SBD/September 6, 2013/Franchises

Indians See Lowest September Attendance Despite Being In Wild Card Race

Indians attendance ranks 27th in MLB and 14th of 15 teams in the AL
Despite being in the chase for an AL Wild Card spot, "just 9,962 fans" attended Tuesday's Orioles-Indians game, the "lowest September attendance in the history of Progressive Field," according to Jodie Valade of the Cleveland PLAIN DEALER. That number "elicited surprise," as the Indians "are in the hunt." But there are "still more empty seats at Progressive Field than ever before." Indians CF Michael Bourn said, "It's not like we're way out of it." However, attendance "has been a season-long problem." Through Wednesday's game, the Indians "have drawn 1,341,457 -- good for 27th overall and 14th out of 15 teams" in the AL. Only the Rays have "drawn fewer fans" (Cleveland PLAIN DEALER, 9/5). In Akron, Jason Lloyd wrote Wednesday's announced crowd of 11,522 "was actually an improvement." It is "clear a competitive product has done nothing to boost interest in a team that once sold out every home game for more than five consecutive seasons." The Indians "seem just as confused as anyone." Extensive research "led them to believe fans wanted an improved product on the field and a reduction in concession prices," and the team "delivered on both, but the fans haven’t budged." The fan base "still hasn’t forgiven" Owner Larry Dolan for "years of not spending and perhaps never will." This season has "made it clear to the organization’s deep thinkers that protecting and increasing the season-ticket base has become the real priority for this offseason." The Indians have said that they "offer the lowest season-ticket prices of any team in baseball, yet season-ticket sales have plunged to less than 8,000 after soaring to 26,000." Fans are "tired of hearing about the Indians’ poor attendance, but the Indians expected, and deserved, better figures this season." The team said that TV and radio ratings "for the all-important 18-34 demographic are between 50 and 75 percent higher, making this ticket-sales conundrum even more perplexing" (, 9/5).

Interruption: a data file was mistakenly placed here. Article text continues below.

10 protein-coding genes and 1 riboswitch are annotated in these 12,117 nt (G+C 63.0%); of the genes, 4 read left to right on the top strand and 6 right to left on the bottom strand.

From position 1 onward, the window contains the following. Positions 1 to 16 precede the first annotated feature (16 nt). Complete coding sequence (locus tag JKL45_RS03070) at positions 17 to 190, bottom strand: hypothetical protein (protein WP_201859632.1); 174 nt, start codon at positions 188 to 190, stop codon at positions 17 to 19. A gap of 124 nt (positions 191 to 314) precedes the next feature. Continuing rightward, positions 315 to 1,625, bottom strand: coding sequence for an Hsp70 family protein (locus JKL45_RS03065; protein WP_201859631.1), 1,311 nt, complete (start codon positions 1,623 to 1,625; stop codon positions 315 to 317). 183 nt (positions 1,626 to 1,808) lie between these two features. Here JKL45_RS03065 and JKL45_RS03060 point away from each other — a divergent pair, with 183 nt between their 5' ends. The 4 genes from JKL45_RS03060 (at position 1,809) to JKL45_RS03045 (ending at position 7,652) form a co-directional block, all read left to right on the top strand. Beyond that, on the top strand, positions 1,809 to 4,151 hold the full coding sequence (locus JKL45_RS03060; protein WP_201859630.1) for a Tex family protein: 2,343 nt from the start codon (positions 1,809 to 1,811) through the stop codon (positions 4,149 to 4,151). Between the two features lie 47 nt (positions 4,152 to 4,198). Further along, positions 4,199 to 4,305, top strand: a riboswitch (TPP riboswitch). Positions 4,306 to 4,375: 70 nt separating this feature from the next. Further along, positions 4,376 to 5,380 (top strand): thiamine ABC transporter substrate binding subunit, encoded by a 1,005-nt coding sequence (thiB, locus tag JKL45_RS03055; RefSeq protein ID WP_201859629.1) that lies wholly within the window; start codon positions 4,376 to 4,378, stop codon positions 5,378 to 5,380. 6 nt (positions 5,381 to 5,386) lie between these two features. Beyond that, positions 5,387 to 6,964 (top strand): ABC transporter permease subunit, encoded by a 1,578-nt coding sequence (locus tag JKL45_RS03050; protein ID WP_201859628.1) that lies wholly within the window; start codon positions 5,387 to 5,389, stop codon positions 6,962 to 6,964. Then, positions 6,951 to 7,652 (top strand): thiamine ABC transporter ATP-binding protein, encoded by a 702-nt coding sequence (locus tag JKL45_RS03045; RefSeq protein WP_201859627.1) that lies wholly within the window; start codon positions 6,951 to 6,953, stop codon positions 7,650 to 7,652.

HOW LOW CAN YOU GO? In Chicago, Gordon Wittenmyer notes two of the Cubs’ "lowest home-attendance marks in the last 11 seasons have come in the last three days, including Wednesday, which was the lowest since Sept. 26, 2002." Cubs Chair Tom Ricketts said, "We have to get a more exciting team. We're not disappointed with this year's attendance" (CHICAGO SUN-TIMES, 9/6).
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